The Future Of Commercial Solar Power and the RET

Amidst the Cabinet’s division over what should be done with Australia’s Renewable Energy Target (RET), the Clean Energy Council (CEC) recently claimed that the number of commercial solar power installations has reached 15,000 and “tens of thousands more” of these businesses will “follow suit” should the RET be “left as legislated.” Prime Minister Tony Abbott has all but scrapped the RET while Environment Minister Greg Hunt wants it scaled back.

The government is considering a RET review, courtesy of businessman and former Caltex chairman Dick Warburton, who was head of the panel that recommended to shut out new entrants or close it until there is an expansion of energy demand, a scenario not likely due to an excess in capacity of coal-fired power consumption. The RET was to have comprised 20% of the country’s goal to achieve 41,000 gigawatts (GWs) by 2020, but because of the electricity demand’s overall fall, has now been equated to 26%.

The 20% RET is the Best Outcome for Commercial Solar Power

 

Not to mention the risk of unemployment and billion dollar investments down the drain should the RET be closed or pared back. Cutting the RET, explained CEC acting chief executive Kane Thornton, would have “no benefit to consumers.” Leaving the RET alone, he said, can help significantly towards job creation, investment generation and commercial solar power installations.

Scrapping the RET will make it more difficult for businesses to choose commercial solar power over traditional grid-sourced electricity. Business Council of Australia chief executive Jennifer Westacott expressed the need for Australia’s major political parties to concur on a revision of the RET.

According to Westacott’s opinion piece, published by the Australian Financial Review, bipartisan support amongst business, the renewable energy industry, and the community for “a true 20% RET” would be “the best outcome,” translatable to meeting the RET’s megawatt goal without becoming a huge financial burden on consumers.

Greens, the Palmer United, and Labour parties have voiced opposition to RET revisions. Simply put, the Abbot government will not have a sufficient number of votes in the Australian Senate to change it.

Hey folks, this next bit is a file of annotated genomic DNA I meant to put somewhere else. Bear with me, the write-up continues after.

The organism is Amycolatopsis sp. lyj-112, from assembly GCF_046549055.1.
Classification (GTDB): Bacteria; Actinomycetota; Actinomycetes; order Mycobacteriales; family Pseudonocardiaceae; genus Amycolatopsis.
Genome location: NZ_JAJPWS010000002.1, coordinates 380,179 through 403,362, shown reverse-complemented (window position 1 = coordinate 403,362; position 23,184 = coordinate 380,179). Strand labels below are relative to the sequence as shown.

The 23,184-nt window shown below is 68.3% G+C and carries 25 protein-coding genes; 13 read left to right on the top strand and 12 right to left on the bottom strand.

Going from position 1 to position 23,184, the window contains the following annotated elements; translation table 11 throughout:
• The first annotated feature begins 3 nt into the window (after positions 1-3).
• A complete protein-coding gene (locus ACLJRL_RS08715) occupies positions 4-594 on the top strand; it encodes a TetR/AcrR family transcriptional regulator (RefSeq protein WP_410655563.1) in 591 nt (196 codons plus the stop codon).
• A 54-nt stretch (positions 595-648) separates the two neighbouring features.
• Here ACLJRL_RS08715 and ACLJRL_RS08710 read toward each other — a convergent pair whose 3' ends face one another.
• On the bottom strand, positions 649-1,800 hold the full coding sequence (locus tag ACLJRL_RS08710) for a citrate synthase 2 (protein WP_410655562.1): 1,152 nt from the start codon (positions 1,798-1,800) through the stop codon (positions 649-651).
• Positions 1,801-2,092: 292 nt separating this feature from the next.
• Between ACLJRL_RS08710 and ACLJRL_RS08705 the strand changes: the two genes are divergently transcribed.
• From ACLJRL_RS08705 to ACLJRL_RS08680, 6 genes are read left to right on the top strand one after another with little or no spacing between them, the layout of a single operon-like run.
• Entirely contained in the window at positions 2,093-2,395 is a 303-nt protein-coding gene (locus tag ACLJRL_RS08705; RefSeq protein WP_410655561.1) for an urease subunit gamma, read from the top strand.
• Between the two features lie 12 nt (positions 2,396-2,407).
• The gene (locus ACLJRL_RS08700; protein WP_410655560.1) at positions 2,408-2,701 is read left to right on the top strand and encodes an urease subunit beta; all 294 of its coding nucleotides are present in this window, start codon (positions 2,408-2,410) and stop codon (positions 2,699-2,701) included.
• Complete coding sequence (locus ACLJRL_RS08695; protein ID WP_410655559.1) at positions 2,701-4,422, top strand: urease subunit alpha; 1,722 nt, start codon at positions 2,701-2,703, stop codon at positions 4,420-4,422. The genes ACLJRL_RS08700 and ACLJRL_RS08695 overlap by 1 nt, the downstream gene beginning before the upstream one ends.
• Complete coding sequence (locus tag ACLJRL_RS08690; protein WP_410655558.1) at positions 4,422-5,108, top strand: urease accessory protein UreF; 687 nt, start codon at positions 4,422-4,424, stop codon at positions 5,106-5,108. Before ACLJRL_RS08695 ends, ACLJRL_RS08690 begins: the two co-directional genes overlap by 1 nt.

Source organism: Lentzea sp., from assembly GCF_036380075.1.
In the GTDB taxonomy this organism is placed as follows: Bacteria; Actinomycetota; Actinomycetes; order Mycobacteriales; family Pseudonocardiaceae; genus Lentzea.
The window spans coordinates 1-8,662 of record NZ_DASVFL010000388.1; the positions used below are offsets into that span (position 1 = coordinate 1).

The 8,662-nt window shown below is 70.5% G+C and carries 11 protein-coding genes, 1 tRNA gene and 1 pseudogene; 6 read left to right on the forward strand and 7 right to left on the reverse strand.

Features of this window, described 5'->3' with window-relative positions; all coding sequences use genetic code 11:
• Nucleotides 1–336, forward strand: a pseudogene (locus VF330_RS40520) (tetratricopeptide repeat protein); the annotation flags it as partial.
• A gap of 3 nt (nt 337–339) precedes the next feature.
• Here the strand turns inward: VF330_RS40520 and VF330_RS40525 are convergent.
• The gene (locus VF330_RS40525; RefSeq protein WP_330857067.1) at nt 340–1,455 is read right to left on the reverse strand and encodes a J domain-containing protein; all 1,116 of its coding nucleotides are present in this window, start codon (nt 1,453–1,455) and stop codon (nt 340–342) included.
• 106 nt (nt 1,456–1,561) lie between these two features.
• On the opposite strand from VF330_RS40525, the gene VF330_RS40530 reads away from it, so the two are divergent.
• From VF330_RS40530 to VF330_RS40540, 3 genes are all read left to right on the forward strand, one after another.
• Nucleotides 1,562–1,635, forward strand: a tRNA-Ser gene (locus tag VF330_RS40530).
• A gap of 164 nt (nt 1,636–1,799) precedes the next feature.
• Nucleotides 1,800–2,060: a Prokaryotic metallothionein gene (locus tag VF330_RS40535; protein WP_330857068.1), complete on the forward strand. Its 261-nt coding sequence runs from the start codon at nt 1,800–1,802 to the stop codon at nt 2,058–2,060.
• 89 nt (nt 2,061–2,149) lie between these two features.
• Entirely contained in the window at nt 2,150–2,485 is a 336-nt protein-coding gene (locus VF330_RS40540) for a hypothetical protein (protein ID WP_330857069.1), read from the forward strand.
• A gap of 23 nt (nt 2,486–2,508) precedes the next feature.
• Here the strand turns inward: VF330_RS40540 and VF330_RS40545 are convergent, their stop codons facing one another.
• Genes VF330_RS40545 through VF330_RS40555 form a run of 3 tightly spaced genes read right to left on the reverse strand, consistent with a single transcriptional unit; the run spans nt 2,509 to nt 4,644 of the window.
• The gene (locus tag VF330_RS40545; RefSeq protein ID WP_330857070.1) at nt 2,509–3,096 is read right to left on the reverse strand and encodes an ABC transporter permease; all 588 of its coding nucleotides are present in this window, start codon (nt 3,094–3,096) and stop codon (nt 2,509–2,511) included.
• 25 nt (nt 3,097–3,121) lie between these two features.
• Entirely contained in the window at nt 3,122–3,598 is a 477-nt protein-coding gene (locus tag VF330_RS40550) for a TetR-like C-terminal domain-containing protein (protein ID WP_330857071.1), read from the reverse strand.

The RET, introduced during the administration of John Howard, requires the purchase of clean energy certificates by energy producers to meet the target for renewable energy sources to benefit residential and commercial solar power applications.

Investments in commercial solar power of the renewable energy industry have been cancelled or halted as a result of the uncertainty brought about by the RET’s review by the Warburton panel.

The Solar Council, meanwhile, hopes to target 20 of the most marginal electorates of the Coalition. In an interesting twist, Education Minister Christopher Pyne is reportedly throwing his all-out support for the RET.

What Pyne Reportedly Told Solar Installers

According to Guardian Australia, Pyne met with solar installers and told them that he does not want changes made to the present terms of the RET, which mandates that the country meet the previously mentioned 41,000 gigawatt hours from renewable sources like wind and solar by the year 2020.

Pyne’s spokesman, however, was more vague about it, saying that the Education Minister “indicated” the government’s review of the Warburton report is ongoing and options are being considered, including those of commercial solar power installations.

The spokesman also said that “no one” should be of the assumption that there will be an abolition of the RET. This development comes as mounting pressure continues for Labour to commit to a compromise. Labour, however, is not showing any signs of foregoing its adamant opposition to changes made or even proposed to the RET, which have the potential to damage commercial solar power.

Mark Butler, environment spokesman for Labour, said the Prime Minister’s government “shattered any notion of bipartisanship” for the RET the moment it turned away from the election commitment to retain the existing 41,000 GW hours by the year 2020.

The Author

Motivated and dynamic journalist with a strong interest in sustainable solar powered technology. My work in journalism and new media has provided me with a medium to produce content concerning emerging renewable energy.

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